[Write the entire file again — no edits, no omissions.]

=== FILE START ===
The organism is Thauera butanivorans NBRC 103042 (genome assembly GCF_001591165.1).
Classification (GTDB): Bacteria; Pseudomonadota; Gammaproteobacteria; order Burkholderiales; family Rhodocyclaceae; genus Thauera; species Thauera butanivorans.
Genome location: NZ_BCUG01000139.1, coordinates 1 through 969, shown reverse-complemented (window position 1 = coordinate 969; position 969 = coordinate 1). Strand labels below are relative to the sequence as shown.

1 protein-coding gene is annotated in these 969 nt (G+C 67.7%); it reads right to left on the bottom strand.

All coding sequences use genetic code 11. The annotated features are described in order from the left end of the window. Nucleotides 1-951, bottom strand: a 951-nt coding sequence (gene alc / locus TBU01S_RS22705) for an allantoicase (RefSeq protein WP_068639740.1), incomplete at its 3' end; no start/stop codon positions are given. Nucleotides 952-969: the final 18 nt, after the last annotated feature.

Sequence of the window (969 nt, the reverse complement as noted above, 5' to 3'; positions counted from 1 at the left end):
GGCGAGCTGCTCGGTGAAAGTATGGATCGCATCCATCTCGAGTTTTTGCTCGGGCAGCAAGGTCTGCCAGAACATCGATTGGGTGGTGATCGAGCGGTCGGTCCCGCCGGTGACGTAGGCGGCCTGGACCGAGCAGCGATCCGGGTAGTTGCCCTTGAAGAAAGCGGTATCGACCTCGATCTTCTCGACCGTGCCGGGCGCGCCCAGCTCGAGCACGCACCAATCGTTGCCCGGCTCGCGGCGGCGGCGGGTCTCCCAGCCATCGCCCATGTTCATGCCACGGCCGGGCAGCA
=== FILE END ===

The organism is Thauera butanivorans NBRC 103042 (genome assembly GCF_001591165.1).
Classification (GTDB): Bacteria; Pseudomonadota; Gammaproteobacteria; order Burkholderiales; family Rhodocyclaceae; genus Thauera; species Thauera butanivorans.
Genome location: NZ_BCUG01000139.1, coordinates 1 through 969, shown reverse-complemented (window position 1 = coordinate 969; position 969 = coordinate 1). Strand labels below are relative to the sequence as shown.

1 protein-coding gene is annotated in these 969 nt (G+C 67.7%); it reads right to left on the bottom strand.

All coding sequences use genetic code 11. The annotated features are described in order from the left end of the window. Nucleotides 1-951, bottom strand: a 951-nt coding sequence (gene alc / locus TBU01S_RS22705) for an allantoicase (RefSeq protein WP_068639740.1), incomplete at its 3' end; no start/stop codon positions are given. Nucleotides 952-969: the final 18 nt, after the last annotated feature.

Sequence of the window (969 nt, the reverse complement as noted above, 5' to 3'; positions counted from 1 at the left end):
GGCGAGCTGCTCGGTGAAAGTATGGATCGCATCCATCTCGAGTTTTTGCTCGGGCAGCAAGGTCTGCCAGAACATCGATTGGGTGGTGATCGAGCGGTCGGTCCCGCCGGTGACGTAGGCGGCCTGGACCGAGCAGCGATCCGGGTAGTTGCCCTTGAAGAAAGCGGTATCGACCTCGATCTTCTCGACCGTGCCGGGCGCGCCCAGCTCGAGCACGCACCAATCGTTGCCCGGCTCGCGGCGGCGGCGGGTCTCCCAGCCATCGCCCATGTTCATGCCACGGCCGGGCAGCA